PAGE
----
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The Department of Public Works voted this morning to remove 18 Indian Laurel Fig - a variety of Ficus trees - and the canopy they provide on Hollywood's North Cherokee Avenue.

Those particular trees have outgrown that area and they're creating an unsafe situation and condition for people, pedestrians, wheelchair users, along that corridor. And so the board today made the decision to remove those trees and replace them with others that would provide a safer passageway,” said Elena Stern, spokesperson for the Department of Public Works.

Urban forestry advocates say there are other ways to make streets safer without ripping out old trees. The city says it's impossible, because of the way the roots of the ficus trees have spread too far and torn up sidewalk.

Old trees provide great beauty to LA’s streets. But there are also environmental reasons for creating and preserving tree canopy -- they provide shade and help keep cities cooler and reduce the heat island effect. They can then keep people’s air conditioning bills down.

Stern says the city will add two new trees for every removed one. The new trees will have different root structures.

Defenders of those trees will say that it's going to take years for the new trees to grow in, and in the meantime we lose the shade.

Travis Longcore, a spatial scientist at USC, says the city lacks a comprehensive approach to preserving its tree canopy and that it is too easy for developers to have trees removed and not replaced.

He says many neighborhoods in the LA region have seen a tree canopy reduction of 14 to 55 percent, according to a study he co-authored in 2017.

And he says this is caused by the removal of both street trees and trees in backyards of single family homes when homeowners either mansionize or put in a backyard structure.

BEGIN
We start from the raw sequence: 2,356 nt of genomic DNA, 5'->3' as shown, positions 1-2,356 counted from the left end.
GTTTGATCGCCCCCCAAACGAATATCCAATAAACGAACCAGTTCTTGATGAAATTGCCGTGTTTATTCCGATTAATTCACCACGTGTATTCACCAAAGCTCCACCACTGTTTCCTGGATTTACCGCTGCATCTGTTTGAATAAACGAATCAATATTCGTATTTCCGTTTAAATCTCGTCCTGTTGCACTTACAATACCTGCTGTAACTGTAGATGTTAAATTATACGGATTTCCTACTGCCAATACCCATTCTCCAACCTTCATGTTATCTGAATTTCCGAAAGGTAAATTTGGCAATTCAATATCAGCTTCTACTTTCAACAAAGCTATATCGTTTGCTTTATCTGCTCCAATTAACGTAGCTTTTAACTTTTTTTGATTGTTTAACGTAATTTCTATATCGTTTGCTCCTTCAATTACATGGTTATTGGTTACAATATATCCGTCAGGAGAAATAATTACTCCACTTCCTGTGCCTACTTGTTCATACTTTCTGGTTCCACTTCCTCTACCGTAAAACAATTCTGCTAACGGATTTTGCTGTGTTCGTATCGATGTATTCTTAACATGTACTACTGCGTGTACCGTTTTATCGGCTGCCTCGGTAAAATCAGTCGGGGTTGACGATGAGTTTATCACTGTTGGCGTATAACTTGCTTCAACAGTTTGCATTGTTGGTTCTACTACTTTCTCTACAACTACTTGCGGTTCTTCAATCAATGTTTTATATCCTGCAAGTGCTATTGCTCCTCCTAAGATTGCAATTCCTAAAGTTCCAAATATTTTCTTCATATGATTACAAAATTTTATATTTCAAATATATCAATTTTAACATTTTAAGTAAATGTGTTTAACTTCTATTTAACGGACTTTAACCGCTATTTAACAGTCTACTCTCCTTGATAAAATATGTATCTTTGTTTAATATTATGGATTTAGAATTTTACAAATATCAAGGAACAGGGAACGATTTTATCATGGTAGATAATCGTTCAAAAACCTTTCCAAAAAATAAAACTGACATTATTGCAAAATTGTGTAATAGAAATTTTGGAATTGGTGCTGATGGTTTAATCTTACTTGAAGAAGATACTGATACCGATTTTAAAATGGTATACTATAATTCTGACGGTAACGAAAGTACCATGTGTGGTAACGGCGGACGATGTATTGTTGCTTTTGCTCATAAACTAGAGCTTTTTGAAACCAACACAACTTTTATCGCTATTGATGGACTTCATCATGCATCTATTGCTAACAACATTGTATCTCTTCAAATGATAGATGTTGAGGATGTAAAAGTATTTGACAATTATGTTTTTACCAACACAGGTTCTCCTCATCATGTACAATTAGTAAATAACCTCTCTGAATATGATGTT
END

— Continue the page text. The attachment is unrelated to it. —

Elena Stern says the city is about to implement a comprehensive program of maintaining tree canopy.

She says they have a grant and are seeking a staff person who will oversee this.

This is not just an LA problem, it’s a regional problem.

South Pasadena has in place rules that protect trees on private property, Longcore says. In Santa Monica you will see many streets where ficuses have ripped up the sidewalk but the city has added soft surfaces around them to make them more maneuverable.

It’s also a class problem. You tend to find thicker, better tree canopy in the more affluent neighborhoods in Los Angeles.

There’s also an Olympics angle to all this.

The vision for 2028 is based on getting people moving around on mass transit. But you have to get to the mass transit stops, and that route is very unpleasant and off putting if there is no shade. So trees need to be part of our transit planning too.

And, trees add loveliness. It’s worth remembering that one of the big tree planting efforts took place in 1931 when Los Angeles' forestry division planted more than 25,000 palm trees.

That was one year before the 1932 Olympics. And these trees played a part in beautifying the city. (The tree-planting effort was also part of a larger unemployment relief program).

If LA is to show itself off to its best effect in 2028, we’d better get busy planting trees.


Ficus roots break through a Los Angeles sidewalk.

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